There are few things in life as rewarding as adopting a dog, but it’s a commitment of 10 to 15 years and many factors come into play. Scores of dogs end up in shelters every year because pet parents didn’t fully consider factors such as money, time commitments and other family members. We’ve asked some experts to help devise a pre-adoption checklist to find out — are you really ready to adopt a dog?
Beyond the adoption fees, which can run anywhere from $5 to $500, there’s the yearly cost of caring for a dog — which is an estimated $650. This includes food, heart worm prevention and flea and tick medications. That figure doesn’t account for dog walkers, pet-sitting services or emergency vet visits.
Dr. Justin Molnar, medical director at Shinnecock Animal Hospital says, “I recommend that new dog owners have at least $1,000 available to them in case of medical emergencies. Of course, it varies from area to area, but a serious injury is expensive regardless of where you live.”
Are you looking at the bigger picture and ready to take the time to adjust your latest charge to his new digs? Whether you’re adopting a rambunctious puppy or a sweet senior, every dog needs training — from a young pup who requires complete housetraining to an older canine who just doesn’t know your routine yet. And, depending on the dog, walks will range from 10 minutes to multiple hours per day.
From training to exercise, every new dog is a serious time commitment. Jean Keating, executive director of Lucas County Pit Crew, says, “People have to understand that dogs do not come with the knowledge of how to successfully live in a family home. Those skills have to be taught to them through the building of a relationship and relationships take time.”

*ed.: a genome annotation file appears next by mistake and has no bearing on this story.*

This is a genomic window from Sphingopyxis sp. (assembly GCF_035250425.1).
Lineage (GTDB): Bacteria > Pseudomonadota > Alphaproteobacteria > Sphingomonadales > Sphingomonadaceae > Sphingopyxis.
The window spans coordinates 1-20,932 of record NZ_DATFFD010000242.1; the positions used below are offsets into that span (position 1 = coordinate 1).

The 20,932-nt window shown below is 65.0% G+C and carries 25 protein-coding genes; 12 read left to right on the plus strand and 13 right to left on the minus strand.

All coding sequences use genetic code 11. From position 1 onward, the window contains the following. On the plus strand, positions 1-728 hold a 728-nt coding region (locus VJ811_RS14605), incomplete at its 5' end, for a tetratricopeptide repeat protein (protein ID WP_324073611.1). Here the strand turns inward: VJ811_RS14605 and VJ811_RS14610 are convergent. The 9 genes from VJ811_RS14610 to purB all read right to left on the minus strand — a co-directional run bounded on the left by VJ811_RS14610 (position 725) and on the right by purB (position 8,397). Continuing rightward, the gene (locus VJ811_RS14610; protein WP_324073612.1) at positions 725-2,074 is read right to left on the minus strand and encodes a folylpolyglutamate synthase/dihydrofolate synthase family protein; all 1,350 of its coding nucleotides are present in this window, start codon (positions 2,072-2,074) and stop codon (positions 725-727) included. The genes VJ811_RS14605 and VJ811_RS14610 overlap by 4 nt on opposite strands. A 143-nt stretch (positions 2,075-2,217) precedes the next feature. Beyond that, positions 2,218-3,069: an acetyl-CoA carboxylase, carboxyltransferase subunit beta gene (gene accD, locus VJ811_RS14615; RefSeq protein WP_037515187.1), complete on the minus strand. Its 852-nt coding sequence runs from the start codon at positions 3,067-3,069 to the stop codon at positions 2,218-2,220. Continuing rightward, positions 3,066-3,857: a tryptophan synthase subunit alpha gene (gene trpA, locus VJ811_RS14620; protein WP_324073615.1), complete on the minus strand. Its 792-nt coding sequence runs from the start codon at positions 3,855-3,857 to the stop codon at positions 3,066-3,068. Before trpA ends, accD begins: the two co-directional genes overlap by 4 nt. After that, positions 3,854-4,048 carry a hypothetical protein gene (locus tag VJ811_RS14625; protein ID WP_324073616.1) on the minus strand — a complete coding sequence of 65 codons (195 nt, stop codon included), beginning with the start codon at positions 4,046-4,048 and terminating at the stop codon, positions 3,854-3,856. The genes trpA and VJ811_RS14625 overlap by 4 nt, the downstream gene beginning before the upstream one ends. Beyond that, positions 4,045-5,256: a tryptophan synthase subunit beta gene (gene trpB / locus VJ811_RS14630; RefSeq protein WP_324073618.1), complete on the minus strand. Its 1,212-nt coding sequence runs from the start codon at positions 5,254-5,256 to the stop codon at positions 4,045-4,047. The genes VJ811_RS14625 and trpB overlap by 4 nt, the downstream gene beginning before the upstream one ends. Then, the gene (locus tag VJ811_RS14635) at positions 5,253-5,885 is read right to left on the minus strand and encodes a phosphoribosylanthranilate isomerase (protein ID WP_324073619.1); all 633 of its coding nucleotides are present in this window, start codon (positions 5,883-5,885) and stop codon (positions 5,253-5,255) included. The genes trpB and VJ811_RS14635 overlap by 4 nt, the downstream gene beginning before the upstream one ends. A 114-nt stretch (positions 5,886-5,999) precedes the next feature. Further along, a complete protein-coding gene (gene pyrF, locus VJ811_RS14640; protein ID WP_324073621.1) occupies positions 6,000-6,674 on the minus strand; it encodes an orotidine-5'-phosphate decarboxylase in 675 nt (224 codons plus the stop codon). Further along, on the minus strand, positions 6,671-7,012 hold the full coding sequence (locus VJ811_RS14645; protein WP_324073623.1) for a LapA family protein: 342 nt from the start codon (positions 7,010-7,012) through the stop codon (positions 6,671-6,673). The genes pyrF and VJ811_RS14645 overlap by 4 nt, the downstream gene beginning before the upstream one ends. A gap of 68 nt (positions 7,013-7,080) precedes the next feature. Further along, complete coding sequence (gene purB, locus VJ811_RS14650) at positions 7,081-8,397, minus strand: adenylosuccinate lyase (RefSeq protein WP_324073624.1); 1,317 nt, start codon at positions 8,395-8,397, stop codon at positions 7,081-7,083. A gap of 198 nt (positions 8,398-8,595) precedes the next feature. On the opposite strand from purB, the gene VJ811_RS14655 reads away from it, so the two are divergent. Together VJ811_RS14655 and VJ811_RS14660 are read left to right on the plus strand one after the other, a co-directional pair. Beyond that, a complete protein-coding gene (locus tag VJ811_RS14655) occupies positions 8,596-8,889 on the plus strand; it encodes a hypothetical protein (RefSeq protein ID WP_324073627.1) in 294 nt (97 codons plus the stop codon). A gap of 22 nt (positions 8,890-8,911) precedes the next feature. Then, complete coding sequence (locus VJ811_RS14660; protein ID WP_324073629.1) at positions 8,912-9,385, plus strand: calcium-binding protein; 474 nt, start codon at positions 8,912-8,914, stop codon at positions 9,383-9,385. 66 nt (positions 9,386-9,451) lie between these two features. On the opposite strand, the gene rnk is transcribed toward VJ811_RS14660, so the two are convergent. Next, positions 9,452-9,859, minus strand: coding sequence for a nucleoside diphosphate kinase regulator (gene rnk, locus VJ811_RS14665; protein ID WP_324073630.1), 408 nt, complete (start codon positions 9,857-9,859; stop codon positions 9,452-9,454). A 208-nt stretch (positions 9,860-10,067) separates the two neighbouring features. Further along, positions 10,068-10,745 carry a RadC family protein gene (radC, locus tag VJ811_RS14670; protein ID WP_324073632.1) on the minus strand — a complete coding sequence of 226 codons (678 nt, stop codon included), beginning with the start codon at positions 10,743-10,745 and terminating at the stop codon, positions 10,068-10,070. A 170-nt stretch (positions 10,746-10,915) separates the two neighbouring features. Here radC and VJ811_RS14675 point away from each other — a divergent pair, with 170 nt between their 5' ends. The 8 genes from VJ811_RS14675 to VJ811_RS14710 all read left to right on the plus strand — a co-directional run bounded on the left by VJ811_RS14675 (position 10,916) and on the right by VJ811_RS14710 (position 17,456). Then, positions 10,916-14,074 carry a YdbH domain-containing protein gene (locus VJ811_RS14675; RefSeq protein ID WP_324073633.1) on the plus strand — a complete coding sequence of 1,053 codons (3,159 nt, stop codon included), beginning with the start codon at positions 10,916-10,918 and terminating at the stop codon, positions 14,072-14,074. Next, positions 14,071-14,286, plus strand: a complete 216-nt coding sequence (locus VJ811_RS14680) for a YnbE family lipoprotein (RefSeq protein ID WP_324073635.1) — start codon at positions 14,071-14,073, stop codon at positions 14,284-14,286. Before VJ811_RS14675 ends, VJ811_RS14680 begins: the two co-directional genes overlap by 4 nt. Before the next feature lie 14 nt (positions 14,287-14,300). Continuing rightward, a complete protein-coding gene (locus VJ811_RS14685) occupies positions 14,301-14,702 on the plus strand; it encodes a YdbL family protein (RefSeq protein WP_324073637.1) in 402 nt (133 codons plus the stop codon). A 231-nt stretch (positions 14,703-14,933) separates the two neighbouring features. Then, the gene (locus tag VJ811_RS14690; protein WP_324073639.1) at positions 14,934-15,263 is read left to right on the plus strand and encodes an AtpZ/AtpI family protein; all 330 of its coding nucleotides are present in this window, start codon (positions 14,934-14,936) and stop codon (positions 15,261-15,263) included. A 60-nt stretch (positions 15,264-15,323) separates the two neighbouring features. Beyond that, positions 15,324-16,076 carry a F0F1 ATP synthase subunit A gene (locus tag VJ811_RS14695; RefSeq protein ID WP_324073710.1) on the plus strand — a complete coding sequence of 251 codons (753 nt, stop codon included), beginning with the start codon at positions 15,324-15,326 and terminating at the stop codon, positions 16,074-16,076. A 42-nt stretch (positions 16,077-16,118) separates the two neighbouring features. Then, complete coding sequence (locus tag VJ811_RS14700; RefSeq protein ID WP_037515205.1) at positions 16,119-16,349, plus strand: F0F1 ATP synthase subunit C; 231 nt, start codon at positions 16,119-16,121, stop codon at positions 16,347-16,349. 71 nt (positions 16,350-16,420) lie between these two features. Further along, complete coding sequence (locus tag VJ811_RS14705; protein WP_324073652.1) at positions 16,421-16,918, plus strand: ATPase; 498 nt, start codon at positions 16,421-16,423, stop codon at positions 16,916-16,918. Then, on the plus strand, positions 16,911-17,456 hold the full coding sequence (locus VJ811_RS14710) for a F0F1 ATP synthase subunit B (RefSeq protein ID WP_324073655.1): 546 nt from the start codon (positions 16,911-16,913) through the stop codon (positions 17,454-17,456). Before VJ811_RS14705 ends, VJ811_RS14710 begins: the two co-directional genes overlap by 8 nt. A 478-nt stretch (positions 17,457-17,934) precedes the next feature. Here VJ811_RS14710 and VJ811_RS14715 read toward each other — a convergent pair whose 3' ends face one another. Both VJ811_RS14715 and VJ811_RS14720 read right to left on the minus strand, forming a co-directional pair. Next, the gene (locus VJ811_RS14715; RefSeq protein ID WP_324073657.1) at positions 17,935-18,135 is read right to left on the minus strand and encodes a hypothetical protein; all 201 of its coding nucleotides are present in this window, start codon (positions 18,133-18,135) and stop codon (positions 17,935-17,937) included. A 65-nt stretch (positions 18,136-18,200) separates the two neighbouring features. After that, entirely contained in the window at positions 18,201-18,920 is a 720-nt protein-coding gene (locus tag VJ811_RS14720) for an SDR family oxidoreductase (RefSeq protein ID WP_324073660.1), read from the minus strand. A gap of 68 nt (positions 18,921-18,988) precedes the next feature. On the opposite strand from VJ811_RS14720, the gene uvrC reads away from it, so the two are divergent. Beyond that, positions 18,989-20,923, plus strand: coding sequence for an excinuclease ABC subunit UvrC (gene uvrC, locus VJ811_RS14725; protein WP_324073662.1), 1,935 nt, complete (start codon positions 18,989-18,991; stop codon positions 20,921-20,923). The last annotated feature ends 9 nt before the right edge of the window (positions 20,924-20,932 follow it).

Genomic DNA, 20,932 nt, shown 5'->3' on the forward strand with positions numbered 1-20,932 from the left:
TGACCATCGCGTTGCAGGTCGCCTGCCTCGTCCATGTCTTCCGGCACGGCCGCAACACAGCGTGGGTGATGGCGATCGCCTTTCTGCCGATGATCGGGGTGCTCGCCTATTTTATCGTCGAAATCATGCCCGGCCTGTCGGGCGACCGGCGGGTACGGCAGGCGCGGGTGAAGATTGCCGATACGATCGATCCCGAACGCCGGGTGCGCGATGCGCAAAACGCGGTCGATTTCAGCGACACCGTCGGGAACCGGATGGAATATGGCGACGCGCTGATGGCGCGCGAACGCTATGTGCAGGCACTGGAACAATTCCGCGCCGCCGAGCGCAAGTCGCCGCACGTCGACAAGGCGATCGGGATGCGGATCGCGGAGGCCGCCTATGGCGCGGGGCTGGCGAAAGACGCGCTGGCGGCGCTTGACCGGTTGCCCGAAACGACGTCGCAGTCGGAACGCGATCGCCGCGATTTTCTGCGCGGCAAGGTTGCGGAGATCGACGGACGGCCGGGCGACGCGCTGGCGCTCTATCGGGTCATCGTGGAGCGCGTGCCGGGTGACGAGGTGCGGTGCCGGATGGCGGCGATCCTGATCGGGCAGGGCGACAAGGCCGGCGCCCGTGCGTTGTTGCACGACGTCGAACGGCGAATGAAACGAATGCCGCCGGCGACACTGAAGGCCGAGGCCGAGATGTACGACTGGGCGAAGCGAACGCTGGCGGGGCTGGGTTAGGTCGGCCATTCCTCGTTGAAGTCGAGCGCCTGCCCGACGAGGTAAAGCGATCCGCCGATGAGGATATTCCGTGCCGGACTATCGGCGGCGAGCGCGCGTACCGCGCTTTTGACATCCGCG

The Greek philosopher, Heraclitus, said, “change is the only constant in life.” From antiquity to modern times, this statement holds true. Your work and home life might be stable now, but a dog is a 10-to-15-year commitment. Your entire life can be greatly altered with one career change.
Are you ready to take your dog with you if you have to move? And what happens if your career gets demanding and you have to hire a dog walker — are you willing and able to pay extra for pet care?
Take a good long look at your circumstances. Who else will be sharing the space with your dog? Has that person — or pet — lived peacefully and healthfully with other dogs before?
Michele Forrester, senior director of operations of Animal Rescue Fund of the Hamptons, says, “Sometimes [dogs are returned] after they are in the home for a while and a family member finds that they have developed allergies to the pet and they don’t take the proper steps to manage the situation. Or [they’re returned] when a food guarding or a toy issue that wasn’t evident during our mandatory meet and greet with their existing pet occurs.” If you are certain you have the ways and means to handle any unexpected issues, then you’re ready to adopt a dog.
It’s easy to walk your dog on a sunny Saturday afternoon. But what about at 3 a.m. on a snowy Wednesday night? Dogs are demanding of your time and resources, even when you don’t feel like it. They’re a big responsibility and sometimes an inconvenient one, especially when all your friends are road-tripping for the weekend and your pet sitter is out of town.
For potential first-time dog guardians, if you can pass up some of your previous lifestyle choices because you’ve got a new full-time dependent, then you’re ready to adopt a dog. For those not 100 percent sure, fostering a dog is a good way to learn if you’re ready.
There’s so much more to dog guardianship than unconditional patience and love. If you’ve answered “yes” to the questions in the checklist above, you are ready to adopt a dog. Now all that’s left is finding the right dog for you!
Thumbnail: Photography by GeorgeRudy/Thinkstock.
Read more about dog adoption on Dogster.com: